Additionally, the compressive strength of the bioceramic and various natural bones may be tested and compared. A bioceramic may have compressive strength comparable to that of natural bone. A compressive strength test may be conducted using an Instron 4204 Tester (available from Instron Corporation, Canton, Mass.). Tests are conducted according to ASTM C39 “Standard Test Method for Compressive Strength of Cylindrical Concrete Specimens,” and may include using cylindrical samples with height to diameter ratio of 2:1.
  • [0070]
    A method for producing a formable bioceramic is described. A flowchart diagram including the major process steps for making a bioceramic described herein is shown in FIGS. 2 and 3. A reactor is setup with temperature control and stirring. A mixture of calcium hydroxide, phosphoric acid, and gelatin is mixed together using a high degree of agitation. These components should be as pure as possible to minimize any contaminants which might weaken the resulting bioceramic. Purchased or produced, the components will preferably be placed into solution prior to use. More preferably, the components will be in an aqueous solution. The various components may be added all at once, or may be added gradually. If added gradually the components in solution may be added using pumps, such as peristaltic pumps (such as Masterflex, available from Cole-Parmer).
  • [0071]
    The gelatin may be added separately (see FIG. 2), or alternatively, may be pre-mixed together with one of the other components prior to addition. Preferably, the gelatin will be pre-mixed with the phosphoric acid in order to at least partially phosphorylate the gelatin (see FIG. 3). This has been found to lead to better dispersion and growth of the nanocrystals. The gelatin may be dissolved in a solution, and the phosphoric acid added to the solution, or the gelatin may be added to the phosphoric acid and dissolved therein, preferably the latter. In order to assist in dissolving the mixture, the temperature may be controlled between about 35° C. and 40° C., and the mixture stirred during the addition and dissolving. A wide range of gelatin concentrations may be used. Preferably, the concentration will be greater than about 0.001 mmol, greater than about 0.01 mmol, or greater than about 0.025 mmol Preferably, the concentration will be 100 mmol or less, 10 mmol or less, or 1 mmol or less.
  • [0072]
    In order to enable sufficient phosphorylation of the gelatin, this mixing should continue for some time. Suitably, the mixing will continue for at least about 2 hours. Preferably, the mixture will be mixed for at least about 5 hours. Suitably, the mixing will be continued for less than about 24 hours. Preferably, the mixing will continue for less than about 18 hours, and more preferably less than about 12 hours. It has been found that insufficient mixing time leads to less than a desirable amount of gelatin phosphorylation, and results in larger, less well-dispersed crystals later in the process. When mixed for longer periods, the gelatin begins to lose the ability to react with the other components, with the result that the crystals are no longer held as well by the gelatin later in the process. The ability to hold the crystals and coordinate the gelatin with the hydroxyapatite continues to decline with time, until it decreases sharply after 24 hours of mixing. The obtained intermediate slurries have been found to show different qualities and gelling status based on the phosphorylation time.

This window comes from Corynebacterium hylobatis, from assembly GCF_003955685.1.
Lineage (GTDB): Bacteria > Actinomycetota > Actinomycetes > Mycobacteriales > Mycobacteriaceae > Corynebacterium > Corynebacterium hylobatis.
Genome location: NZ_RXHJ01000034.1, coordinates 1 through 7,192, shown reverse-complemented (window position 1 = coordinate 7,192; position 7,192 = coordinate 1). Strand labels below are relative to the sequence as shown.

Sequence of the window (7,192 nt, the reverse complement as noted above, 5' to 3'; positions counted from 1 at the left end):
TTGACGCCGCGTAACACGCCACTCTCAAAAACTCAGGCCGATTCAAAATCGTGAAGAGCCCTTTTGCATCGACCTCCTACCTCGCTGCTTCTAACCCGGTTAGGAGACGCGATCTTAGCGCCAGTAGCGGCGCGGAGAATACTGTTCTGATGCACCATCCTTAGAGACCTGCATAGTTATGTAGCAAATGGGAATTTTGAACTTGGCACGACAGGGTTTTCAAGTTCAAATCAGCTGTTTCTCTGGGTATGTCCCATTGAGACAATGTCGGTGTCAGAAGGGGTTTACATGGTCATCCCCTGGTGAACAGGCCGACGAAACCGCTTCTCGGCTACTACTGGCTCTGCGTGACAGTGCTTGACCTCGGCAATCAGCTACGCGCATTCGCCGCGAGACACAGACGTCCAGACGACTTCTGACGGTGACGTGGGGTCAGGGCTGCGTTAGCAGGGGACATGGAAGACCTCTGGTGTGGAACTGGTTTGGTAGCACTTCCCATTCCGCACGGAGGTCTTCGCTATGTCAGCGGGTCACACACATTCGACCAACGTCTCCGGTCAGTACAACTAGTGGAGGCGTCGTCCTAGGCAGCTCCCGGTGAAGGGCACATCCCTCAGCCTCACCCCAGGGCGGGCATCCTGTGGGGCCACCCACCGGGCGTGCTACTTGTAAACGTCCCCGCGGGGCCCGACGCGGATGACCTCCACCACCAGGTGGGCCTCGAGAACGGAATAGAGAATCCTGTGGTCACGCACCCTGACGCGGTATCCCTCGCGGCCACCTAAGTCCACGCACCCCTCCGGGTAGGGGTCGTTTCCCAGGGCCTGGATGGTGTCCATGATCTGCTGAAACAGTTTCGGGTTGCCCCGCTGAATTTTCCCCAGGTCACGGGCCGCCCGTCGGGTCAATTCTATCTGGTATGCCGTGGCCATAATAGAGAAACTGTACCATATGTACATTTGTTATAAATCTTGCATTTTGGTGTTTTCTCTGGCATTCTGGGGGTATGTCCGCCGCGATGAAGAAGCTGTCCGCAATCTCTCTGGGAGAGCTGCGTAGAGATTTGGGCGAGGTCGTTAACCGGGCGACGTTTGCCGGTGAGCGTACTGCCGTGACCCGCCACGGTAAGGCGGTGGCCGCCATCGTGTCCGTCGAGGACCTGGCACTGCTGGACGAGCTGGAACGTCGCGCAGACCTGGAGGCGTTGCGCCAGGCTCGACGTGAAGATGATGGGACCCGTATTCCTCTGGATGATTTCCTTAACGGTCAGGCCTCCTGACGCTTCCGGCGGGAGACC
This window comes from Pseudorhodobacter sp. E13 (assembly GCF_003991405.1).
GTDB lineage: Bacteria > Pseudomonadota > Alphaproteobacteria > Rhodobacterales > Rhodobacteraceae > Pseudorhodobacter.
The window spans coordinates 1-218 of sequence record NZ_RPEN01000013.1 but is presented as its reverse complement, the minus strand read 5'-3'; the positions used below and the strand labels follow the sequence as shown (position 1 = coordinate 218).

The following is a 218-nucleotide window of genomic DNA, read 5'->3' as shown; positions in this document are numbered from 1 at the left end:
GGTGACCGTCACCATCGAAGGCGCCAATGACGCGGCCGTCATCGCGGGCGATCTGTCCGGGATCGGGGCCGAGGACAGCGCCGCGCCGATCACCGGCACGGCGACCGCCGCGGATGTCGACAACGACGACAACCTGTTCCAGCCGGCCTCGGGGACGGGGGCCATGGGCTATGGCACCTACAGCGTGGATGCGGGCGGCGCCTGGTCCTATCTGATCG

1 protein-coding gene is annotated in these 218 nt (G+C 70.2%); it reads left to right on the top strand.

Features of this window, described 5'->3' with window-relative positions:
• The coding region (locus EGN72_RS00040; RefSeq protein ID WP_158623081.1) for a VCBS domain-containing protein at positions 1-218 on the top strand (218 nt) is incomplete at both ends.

• [0073]
    After preparation, the calcium, phosphoric acid, and gelatin components (or calcium, phosphorylated gelatin, and optionally additional phosphoric acid) are added together, using agitation and while controlling the pH and temperature. As the components streams are added, co-precipitation begins to occur. This co-precipitation results in the formation of hydroxyapatite nanocrystals in and/or on the gelatin. Preferably, the conditions and component concentrations are maintained such that the continued high-speed agitation and controlled conditions result in the continued formation of hydroxyapatite nanocrystals, rather than the growth of macro-crystals. Under high agitation, this mixture forms a colloidal slurry.
  • [0074]
    During addition of the components as well as during agitation, the pH of the mixture may be controlled. Suitably, the pH will be controlled to be greater than about 7.0, preferably greater than about 7.5, and more preferably greater than about 7.8. Suitably, the pH will be controlled to be less than about 9.0, preferably less than about 8.5, and more preferably less than about 8.2. The pH may be controlled using the components of the reaction process, using means known in the art. For example, a pH controller (such as Bukert 8280H, available from Bukert) may be used to measure the pH and control the action of the pumps used to add the various components.
  • [0075]
    The temperature of the mixture may also be controlled during addition of the components and during agitation. Preferably, the temperature will be controlled using a water bath (e.g., as available from Boekel), though many other means of temperature control are also suitable. Suitably, the temperature will be controlled to be greater than about 30° C., preferably greater than about 34° C., more preferably greater than about 36° C. Suitably, the temperature will be controlled to be less than about 48° C., preferably less than about 45° C., and more preferably less than about 40° C. At too low of a temperature, there is insufficient energy to lead to good crystal growth. At too high of a temperature, the crystals grow larger than the desired size.